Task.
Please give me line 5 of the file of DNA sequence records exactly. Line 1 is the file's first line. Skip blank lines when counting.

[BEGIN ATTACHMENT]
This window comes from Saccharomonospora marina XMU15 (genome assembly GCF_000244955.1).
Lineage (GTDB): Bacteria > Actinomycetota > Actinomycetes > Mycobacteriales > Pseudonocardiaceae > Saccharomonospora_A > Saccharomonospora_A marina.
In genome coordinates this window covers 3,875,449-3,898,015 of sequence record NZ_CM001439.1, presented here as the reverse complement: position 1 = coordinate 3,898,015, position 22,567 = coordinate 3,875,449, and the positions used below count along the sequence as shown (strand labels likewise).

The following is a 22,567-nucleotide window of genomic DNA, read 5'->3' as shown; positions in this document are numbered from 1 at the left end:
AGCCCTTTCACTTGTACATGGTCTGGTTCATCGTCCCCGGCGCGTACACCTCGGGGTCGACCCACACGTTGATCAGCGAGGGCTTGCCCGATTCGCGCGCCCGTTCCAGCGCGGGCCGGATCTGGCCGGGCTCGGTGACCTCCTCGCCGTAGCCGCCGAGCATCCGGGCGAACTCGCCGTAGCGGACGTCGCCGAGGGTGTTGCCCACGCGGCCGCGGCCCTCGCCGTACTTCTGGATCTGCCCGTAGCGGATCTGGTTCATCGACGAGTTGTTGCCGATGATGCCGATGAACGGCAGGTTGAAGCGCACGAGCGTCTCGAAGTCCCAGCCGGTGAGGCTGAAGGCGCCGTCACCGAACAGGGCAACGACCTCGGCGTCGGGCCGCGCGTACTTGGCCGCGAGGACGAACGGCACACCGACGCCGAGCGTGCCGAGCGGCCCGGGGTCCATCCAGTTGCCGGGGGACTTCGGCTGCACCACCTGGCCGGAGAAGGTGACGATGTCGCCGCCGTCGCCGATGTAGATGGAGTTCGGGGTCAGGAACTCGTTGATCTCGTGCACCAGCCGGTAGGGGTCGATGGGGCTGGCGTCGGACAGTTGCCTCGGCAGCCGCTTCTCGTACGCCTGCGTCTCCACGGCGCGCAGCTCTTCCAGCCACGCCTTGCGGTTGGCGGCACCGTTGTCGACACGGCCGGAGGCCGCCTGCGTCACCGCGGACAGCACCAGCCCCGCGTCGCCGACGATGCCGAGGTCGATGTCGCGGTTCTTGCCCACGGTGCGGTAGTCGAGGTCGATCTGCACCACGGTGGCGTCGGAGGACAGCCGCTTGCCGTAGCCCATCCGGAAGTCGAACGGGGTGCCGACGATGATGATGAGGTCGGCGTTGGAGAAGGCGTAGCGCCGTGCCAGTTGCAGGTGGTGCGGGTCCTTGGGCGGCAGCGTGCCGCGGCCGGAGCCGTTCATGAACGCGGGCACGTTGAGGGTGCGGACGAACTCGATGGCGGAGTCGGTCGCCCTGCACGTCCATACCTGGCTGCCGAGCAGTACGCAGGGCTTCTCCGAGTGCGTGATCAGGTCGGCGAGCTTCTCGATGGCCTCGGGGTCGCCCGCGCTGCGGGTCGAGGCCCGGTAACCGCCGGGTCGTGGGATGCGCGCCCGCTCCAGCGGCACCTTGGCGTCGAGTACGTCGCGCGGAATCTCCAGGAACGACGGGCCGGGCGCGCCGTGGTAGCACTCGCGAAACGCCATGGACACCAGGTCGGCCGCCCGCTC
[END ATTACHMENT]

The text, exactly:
AGCCCTTTCACTTGTACATGGTCTGGTTCATCGTCCCCGGCGCGTACACCTCGGGGTCGACCCACACGTTGATCAGCGAGGGCTTGCCCGATTCGCGCGCCCGTTCCAGCGCGGGCCGGATCTGGCCGGGCTCGGTGACCTCCTCGCCGTAGCCGCCGAGCATCCGGGCGAACTCGCCGTAGCGGACGTCGCCGAGGGTGTTGCCCACGCGGCCGCGGCCCTCGCCGTACTTCTGGATCTGCCCGTAGCGGATCTGGTTCATCGACGAGTTGTTGCCGATGATGCCGATGAACGGCAGGTTGAAGCGCACGAGCGTCTCGAAGTCCCAGCCGGTGAGGCTGAAGGCGCCGTCACCGAACAGGGCAACGACCTCGGCGTCGGGCCGCGCGTACTTGGCCGCGAGGACGAACGGCACACCGACGCCGAGCGTGCCGAGCGGCCCGGGGTCCATCCAGTTGCCGGGGGACTTCGGCTGCACCACCTGGCCGGAGAAGGTGACGATGTCGCCGCCGTCGCCGATGTAGATGGAGTTCGGGGTCAGGAACTCGTTGATCTCGTGCACCAGCCGGTAGGGGTCGATGGGGCTGGCGTCGGACAGTTGCCTCGGCAGCCGCTTCTCGTACGCCTGCGTCTCCACGGCGCGCAGCTCTTCCAGCCACGCCTTGCGGTTGGCGGCACCGTTGTCGACACGGCCGGAGGCCGCCTGCGTCACCGCGGACAGCACCAGCCCCGCGTCGCCGACGATGCCGAGGTCGATGTCGCGGTTCTTGCCCACGGTGCGGTAGTCGAGGTCGATCTGCACCACGGTGGCGTCGGAGGACAGCCGCTTGCCGTAGCCCATCCGGAAGTCGAACGGGGTGCCGACGATGATGATGAGGTCGGCGTTGGAGAAGGCGTAGCGCCGTGCCAGTTGCAGGTGGTGCGGGTCCTTGGGCGGCAGCGTGCCGCGGCCGGAGCCGTTCATGAACGCGGGCACGTTGAGGGTGCGGACGAACTCGATGGCGGAGTCGGTCGCCCTGCACGTCCATACCTGGCTGCCGAGCAGTACGCAGGGCTTCTCCGAGTGCGTGATCAGGTCGGCGAGCTTCTCGATGGCCTCGGGGTCGCCCGCGCTGCGGGTCGAGGCCCGGTAACCGCCGGGTCGTGGGATGCGCGCCCGCTCCAGCGGCACCTTGGCGTCGAGTACGTCGCGCGGAATCTCCAGGAACGACGGGCCGGGCGCGCCGTGGTAGCACTCGCGAAACGCCATGGACACCAGGTCGGCCGCCCGCTC